By growing an indoor herb garden you can have fresh herbs year round and close at hand.
For herbs to thrive indoors they just need sunlight and regular watering, plus they look great in a window sill or a sunny corner of your kitchen! If you are new to herb gardening, start with Basil, Parsley and Chives. Other good indoor herbs are Rosemary, Cilantro, Oregano, Sage, Thyme and Mint.
What you’ll need:
How to start an indoor herb garden:
1. Select which herbs you will be growing, either plants or seeds, from your local garden center.
2. Prepare your planters or flower pots. Add a thin layer of small rocks to the bottom of the planter or pot to allow proper drainage. Mix potting soil with 20% ferti-lome Vermiculite and fill your planter or pots two-thirds full of the mixture. If starting from seeds, use small peat pots then transfer to larger pots when the plants have grown.
3. Add plants and top off with more potting mix. Gently press the potting mix down around the plant.
4. Place the planters or flower pots where they will get around six hours of sunlight a day. You can group them in one sunny window sill or spread them out in different sunny windows around your house. Avoid placing your herbs in a northern window; a western or southern window is ideal as long as you are aware of extreme heat and sun during the summer months. Use indoor fluorescent lights if necessary.
5. Water your herbs whenever the soil feels dry. Over- or under-watering herbs can kill them. Yellow leaves are a sign of over-watering. How often you need to water depends on climate, humidity and sunlight.
Herbs work especially well as companion plants by attracting beneficial insects and repelling pest insects. Their fragrance and foliage make them a natural pest repellent in your vegetable gardens and for ornamental borders. Once you master companion planting, herb gardening takes on a whole new dimension. These are examples of companion planting in the vegetable and herb garden. Certain plants help each other thrive. Here is a brief list of herbs that are often planted near vegetables and fruits to encourage growth, deter pests, and even improve your soil. Keep in mind that these work in conjunction with your local environment and other factors that may alter the outcome.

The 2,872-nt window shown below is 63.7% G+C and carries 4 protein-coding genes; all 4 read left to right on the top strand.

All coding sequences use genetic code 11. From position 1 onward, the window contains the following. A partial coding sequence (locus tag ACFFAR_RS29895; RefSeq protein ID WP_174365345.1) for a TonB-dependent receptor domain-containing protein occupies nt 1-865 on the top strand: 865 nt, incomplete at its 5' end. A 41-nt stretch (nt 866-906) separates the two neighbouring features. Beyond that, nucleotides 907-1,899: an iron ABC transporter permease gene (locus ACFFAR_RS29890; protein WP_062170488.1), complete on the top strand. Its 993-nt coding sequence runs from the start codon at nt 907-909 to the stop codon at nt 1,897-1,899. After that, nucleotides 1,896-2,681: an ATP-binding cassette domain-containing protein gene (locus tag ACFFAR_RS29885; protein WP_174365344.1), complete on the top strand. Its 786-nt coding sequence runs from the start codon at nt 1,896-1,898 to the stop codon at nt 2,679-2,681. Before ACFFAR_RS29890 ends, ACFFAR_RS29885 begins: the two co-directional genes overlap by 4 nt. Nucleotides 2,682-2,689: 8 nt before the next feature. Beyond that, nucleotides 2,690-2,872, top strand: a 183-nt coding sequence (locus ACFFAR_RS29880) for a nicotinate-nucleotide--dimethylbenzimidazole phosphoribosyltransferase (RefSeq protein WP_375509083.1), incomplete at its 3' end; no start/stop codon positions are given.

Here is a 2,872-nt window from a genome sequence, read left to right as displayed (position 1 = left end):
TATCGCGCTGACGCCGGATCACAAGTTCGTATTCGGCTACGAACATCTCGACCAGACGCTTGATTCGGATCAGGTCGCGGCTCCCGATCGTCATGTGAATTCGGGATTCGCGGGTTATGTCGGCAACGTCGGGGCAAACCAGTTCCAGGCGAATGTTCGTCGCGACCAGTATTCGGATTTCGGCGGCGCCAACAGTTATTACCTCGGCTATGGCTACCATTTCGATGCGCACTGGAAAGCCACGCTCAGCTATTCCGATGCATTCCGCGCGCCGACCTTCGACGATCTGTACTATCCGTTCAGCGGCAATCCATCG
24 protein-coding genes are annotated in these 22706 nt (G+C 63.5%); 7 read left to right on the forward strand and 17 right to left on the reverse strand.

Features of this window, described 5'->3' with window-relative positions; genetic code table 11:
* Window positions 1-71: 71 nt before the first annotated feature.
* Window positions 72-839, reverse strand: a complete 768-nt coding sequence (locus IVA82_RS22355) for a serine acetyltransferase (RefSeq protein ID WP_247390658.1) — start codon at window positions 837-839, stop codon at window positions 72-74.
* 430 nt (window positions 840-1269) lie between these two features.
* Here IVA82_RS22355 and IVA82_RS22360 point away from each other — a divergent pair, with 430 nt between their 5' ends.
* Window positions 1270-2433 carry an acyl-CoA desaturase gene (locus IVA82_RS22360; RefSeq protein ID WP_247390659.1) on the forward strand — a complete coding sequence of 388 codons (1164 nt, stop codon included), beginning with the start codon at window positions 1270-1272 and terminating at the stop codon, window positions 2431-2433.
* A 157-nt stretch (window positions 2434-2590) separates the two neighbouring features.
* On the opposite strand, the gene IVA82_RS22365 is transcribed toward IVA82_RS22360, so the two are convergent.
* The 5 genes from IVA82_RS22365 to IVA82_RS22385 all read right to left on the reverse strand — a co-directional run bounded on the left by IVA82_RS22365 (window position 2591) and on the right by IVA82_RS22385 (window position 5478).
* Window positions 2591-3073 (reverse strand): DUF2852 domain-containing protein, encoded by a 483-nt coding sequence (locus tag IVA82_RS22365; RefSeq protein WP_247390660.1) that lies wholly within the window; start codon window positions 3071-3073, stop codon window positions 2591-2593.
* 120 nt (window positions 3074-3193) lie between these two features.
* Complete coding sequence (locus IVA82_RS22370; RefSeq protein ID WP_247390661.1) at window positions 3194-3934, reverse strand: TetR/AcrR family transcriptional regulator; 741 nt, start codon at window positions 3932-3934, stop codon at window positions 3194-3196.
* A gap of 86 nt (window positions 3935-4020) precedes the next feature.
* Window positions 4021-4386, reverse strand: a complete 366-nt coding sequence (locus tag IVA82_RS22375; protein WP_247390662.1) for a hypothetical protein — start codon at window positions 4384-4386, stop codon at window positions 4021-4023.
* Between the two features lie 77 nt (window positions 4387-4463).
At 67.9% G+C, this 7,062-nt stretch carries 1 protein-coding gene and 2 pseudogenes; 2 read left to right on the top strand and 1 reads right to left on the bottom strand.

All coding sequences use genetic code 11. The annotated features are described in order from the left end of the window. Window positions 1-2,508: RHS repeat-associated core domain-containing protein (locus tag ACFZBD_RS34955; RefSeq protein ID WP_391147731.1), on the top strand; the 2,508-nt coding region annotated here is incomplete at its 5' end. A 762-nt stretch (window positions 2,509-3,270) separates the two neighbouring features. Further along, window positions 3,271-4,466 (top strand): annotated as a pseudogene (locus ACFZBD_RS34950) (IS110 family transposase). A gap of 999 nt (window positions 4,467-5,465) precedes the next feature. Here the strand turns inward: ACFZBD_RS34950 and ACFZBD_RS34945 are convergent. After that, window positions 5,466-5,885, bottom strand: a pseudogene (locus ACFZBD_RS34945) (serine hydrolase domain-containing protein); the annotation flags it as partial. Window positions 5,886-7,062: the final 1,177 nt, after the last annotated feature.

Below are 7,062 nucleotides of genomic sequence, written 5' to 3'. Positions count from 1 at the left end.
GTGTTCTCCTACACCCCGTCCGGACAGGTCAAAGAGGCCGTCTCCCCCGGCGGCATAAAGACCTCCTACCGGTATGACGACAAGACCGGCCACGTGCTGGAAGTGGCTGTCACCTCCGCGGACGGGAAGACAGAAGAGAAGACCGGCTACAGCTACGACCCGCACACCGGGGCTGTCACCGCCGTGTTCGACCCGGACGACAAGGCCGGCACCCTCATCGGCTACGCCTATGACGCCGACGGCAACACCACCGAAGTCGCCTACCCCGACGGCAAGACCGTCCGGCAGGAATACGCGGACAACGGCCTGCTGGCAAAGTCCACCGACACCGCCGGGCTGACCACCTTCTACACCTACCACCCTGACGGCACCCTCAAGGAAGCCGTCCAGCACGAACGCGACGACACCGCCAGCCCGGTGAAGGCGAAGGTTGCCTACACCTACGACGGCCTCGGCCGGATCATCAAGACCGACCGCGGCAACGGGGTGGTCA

Basil - Plant three basil plants to every tomato. Basil loves humans and animals, and would like to be your best friend in the kitchen and on the patio since it repels flies and mosquitoes.
Chamomile - Plant with onion and cabbage.
Chives - Plant near your carrots and apple trees. Chives steeped in water makes a great spray to kill powdery mildew disease.
Dill - Plant near cabbage, lettuce, corn, and cucumber. Don't plant near fennel to avoid cross pollination.
Garlic - Plant near fruit trees and tomatoes. Repels red spider mites. Great insecticide steeped in water - see "Natural and Organic Pest Control."
Geranium - Plant near corn and grapes. It's also effective against red spider mite.
Horseradish - Loves potatoes but spreads prolifically. Repels potato bugs.
Hyssop - Plant near cabbage and grapes.
Lemon Balm - Great for tomatoes.
Marjoram - Likes almost everything.
Mint - Plant near cabbage but never near parsley.
Nasturtium - Loves cole crops (collard, broccoli, cabbage, cauliflower), fruit trees, and radishes. Great insect repellent.
Oregano - Loves cole crops and grape vines. Insect repellent for cucumber beetle.
Parsley - Loves tomatoes, carrots, chives, and asparagus but cannot abide by mint.
Rosemary - Loves beans, carrots, cabbage and sage but not potatoes.
Sage - Keeps company well with rosemary, cabbage and carrots but never with cucumbers.
Summer Savory - Has been seen in the company of onions and beans.
Tarragon - Likes almost everything.
Thyme - Keeps worms away from cabbage.
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